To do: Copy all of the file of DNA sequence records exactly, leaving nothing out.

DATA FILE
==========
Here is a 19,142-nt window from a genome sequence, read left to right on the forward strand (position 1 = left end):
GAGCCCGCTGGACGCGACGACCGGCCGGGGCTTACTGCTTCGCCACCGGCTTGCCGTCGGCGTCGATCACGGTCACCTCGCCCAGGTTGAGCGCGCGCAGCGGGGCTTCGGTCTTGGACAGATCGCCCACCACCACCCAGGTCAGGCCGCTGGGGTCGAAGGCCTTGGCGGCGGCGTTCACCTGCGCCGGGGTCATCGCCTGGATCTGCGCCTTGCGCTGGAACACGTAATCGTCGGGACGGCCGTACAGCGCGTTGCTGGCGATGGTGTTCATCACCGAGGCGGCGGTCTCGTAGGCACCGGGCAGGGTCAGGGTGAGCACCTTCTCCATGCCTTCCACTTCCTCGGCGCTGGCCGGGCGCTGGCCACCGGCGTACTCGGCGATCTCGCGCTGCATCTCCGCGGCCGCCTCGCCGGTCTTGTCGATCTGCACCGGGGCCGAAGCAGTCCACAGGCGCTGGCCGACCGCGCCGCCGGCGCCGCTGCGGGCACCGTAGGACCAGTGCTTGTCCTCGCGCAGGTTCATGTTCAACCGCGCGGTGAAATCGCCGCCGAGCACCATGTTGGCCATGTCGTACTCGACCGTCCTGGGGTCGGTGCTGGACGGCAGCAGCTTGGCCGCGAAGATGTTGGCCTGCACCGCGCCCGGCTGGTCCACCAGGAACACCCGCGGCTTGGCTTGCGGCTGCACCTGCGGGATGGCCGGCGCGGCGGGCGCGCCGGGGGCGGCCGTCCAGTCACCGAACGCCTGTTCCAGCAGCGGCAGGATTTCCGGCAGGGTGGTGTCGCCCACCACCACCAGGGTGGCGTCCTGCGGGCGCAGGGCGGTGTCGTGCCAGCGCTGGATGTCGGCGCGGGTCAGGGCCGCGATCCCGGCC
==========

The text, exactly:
Here is a 19,142-nt window from a genome sequence, read left to right on the forward strand (position 1 = left end):
GAGCCCGCTGGACGCGACGACCGGCCGGGGCTTACTGCTTCGCCACCGGCTTGCCGTCGGCGTCGATCACGGTCACCTCGCCCAGGTTGAGCGCGCGCAGCGGGGCTTCGGTCTTGGACAGATCGCCCACCACCACCCAGGTCAGGCCGCTGGGGTCGAAGGCCTTGGCGGCGGCGTTCACCTGCGCCGGGGTCATCGCCTGGATCTGCGCCTTGCGCTGGAACACGTAATCGTCGGGACGGCCGTACAGCGCGTTGCTGGCGATGGTGTTCATCACCGAGGCGGCGGTCTCGTAGGCACCGGGCAGGGTCAGGGTGAGCACCTTCTCCATGCCTTCCACTTCCTCGGCGCTGGCCGGGCGCTGGCCACCGGCGTACTCGGCGATCTCGCGCTGCATCTCCGCGGCCGCCTCGCCGGTCTTGTCGATCTGCACCGGGGCCGAAGCAGTCCACAGGCGCTGGCCGACCGCGCCGCCGGCGCCGCTGCGGGCACCGTAGGACCAGTGCTTGTCCTCGCGCAGGTTCATGTTCAACCGCGCGGTGAAATCGCCGCCGAGCACCATGTTGGCCATGTCGTACTCGACCGTCCTGGGGTCGGTGCTGGACGGCAGCAGCTTGGCCGCGAAGATGTTGGCCTGCACCGCGCCCGGCTGGTCCACCAGGAACACCCGCGGCTTGGCTTGCGGCTGCACCTGCGGGATGGCCGGCGCGGCGGGCGCGCCGGGGGCGGCCGTCCAGTCACCGAACGCCTGTTCCAGCAGCGGCAGGATTTCCGGCAGGGTGGTGTCGCCCACCACCACCAGGGTGGCGTCCTGCGGGCGCAGGGCGGTGTCGTGCCAGCGCTGGATGTCGGCGCGGGTCAGGGCCGCGATCCCGGCC